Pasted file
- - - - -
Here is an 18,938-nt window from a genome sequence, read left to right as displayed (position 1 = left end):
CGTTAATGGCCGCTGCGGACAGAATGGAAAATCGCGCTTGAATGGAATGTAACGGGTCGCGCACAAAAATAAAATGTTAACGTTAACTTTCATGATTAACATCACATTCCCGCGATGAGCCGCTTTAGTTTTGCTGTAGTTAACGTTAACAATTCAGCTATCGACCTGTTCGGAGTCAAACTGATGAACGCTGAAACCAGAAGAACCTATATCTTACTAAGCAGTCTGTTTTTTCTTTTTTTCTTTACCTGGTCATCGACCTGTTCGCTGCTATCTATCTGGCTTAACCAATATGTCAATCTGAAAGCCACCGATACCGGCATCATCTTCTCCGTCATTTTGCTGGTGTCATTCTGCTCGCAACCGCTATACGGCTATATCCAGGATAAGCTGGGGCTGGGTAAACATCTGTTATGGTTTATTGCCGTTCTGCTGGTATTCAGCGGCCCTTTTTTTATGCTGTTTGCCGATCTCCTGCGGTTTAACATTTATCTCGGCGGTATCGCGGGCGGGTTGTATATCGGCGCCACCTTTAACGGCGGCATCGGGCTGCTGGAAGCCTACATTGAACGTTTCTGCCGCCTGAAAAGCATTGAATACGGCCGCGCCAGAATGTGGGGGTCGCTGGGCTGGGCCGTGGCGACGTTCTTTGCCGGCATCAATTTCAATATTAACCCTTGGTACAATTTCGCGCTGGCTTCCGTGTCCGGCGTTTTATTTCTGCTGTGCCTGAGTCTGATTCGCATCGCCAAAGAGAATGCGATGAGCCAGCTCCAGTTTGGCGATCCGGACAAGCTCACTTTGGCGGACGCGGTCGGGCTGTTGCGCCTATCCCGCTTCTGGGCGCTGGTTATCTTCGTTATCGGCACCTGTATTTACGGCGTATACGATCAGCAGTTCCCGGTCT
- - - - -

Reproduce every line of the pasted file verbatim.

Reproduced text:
Here is an 18,938-nt window from a genome sequence, read left to right as displayed (position 1 = left end):
CGTTAATGGCCGCTGCGGACAGAATGGAAAATCGCGCTTGAATGGAATGTAACGGGTCGCGCACAAAAATAAAATGTTAACGTTAACTTTCATGATTAACATCACATTCCCGCGATGAGCCGCTTTAGTTTTGCTGTAGTTAACGTTAACAATTCAGCTATCGACCTGTTCGGAGTCAAACTGATGAACGCTGAAACCAGAAGAACCTATATCTTACTAAGCAGTCTGTTTTTTCTTTTTTTCTTTACCTGGTCATCGACCTGTTCGCTGCTATCTATCTGGCTTAACCAATATGTCAATCTGAAAGCCACCGATACCGGCATCATCTTCTCCGTCATTTTGCTGGTGTCATTCTGCTCGCAACCGCTATACGGCTATATCCAGGATAAGCTGGGGCTGGGTAAACATCTGTTATGGTTTATTGCCGTTCTGCTGGTATTCAGCGGCCCTTTTTTTATGCTGTTTGCCGATCTCCTGCGGTTTAACATTTATCTCGGCGGTATCGCGGGCGGGTTGTATATCGGCGCCACCTTTAACGGCGGCATCGGGCTGCTGGAAGCCTACATTGAACGTTTCTGCCGCCTGAAAAGCATTGAATACGGCCGCGCCAGAATGTGGGGGTCGCTGGGCTGGGCCGTGGCGACGTTCTTTGCCGGCATCAATTTCAATATTAACCCTTGGTACAATTTCGCGCTGGCTTCCGTGTCCGGCGTTTTATTTCTGCTGTGCCTGAGTCTGATTCGCATCGCCAAAGAGAATGCGATGAGCCAGCTCCAGTTTGGCGATCCGGACAAGCTCACTTTGGCGGACGCGGTCGGGCTGTTGCGCCTATCCCGCTTCTGGGCGCTGGTTATCTTCGTTATCGGCACCTGTATTTACGGCGTATACGATCAGCAGTTCCCGGTCT